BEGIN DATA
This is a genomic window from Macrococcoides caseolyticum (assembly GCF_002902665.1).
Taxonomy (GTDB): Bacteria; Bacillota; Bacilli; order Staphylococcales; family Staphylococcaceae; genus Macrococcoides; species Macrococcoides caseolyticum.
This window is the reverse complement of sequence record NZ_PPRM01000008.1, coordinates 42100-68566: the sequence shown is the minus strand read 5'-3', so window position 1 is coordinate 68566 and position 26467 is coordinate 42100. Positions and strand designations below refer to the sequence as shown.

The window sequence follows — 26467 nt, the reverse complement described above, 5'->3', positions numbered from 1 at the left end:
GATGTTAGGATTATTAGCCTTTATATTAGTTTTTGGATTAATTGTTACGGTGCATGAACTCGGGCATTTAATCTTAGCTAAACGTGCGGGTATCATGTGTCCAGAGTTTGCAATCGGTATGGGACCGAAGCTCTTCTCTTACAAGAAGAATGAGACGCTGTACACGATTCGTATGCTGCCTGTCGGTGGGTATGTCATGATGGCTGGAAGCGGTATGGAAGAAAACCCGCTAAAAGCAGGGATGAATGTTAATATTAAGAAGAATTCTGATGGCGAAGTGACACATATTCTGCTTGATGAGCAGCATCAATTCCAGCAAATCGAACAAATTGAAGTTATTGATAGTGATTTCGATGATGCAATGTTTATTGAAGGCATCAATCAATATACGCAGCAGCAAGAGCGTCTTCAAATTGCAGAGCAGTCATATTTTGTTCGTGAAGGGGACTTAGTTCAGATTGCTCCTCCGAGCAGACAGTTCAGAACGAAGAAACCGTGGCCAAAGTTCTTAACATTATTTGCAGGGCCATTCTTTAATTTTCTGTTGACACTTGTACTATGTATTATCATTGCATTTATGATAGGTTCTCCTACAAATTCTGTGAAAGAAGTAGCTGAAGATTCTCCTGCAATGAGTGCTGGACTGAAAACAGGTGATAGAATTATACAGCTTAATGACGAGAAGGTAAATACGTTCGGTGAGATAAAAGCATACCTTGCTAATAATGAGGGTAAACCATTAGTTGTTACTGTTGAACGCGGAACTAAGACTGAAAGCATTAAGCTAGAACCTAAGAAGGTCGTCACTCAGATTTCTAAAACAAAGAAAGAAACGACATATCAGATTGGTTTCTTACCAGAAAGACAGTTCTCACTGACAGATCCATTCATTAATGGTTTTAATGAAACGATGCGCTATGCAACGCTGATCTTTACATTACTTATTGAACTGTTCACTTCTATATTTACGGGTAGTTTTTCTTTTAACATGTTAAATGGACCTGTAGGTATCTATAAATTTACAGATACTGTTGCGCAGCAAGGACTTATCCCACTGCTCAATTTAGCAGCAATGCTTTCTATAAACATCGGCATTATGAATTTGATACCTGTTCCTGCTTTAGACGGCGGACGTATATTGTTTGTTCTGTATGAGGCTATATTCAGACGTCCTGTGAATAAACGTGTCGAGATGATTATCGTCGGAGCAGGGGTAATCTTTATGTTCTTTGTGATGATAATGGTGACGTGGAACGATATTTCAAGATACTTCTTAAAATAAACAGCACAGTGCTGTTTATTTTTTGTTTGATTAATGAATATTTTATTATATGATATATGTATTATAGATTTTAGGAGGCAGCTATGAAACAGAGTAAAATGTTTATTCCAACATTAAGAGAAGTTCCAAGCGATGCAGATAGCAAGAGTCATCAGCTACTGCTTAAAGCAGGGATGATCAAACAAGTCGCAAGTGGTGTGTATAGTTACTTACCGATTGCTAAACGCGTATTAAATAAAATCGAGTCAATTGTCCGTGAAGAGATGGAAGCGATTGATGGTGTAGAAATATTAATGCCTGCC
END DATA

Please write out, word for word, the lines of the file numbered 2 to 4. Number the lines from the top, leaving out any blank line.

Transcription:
Taxonomy (GTDB): Bacteria; Bacillota; Bacilli; order Staphylococcales; family Staphylococcaceae; genus Macrococcoides; species Macrococcoides caseolyticum.
This window is the reverse complement of sequence record NZ_PPRM01000008.1, coordinates 42100-68566: the sequence shown is the minus strand read 5'-3', so window position 1 is coordinate 68566 and position 26467 is coordinate 42100. Positions and strand designations below refer to the sequence as shown.

The window sequence follows — 26467 nt, the reverse complement described above, 5'->3', positions numbered from 1 at the left end: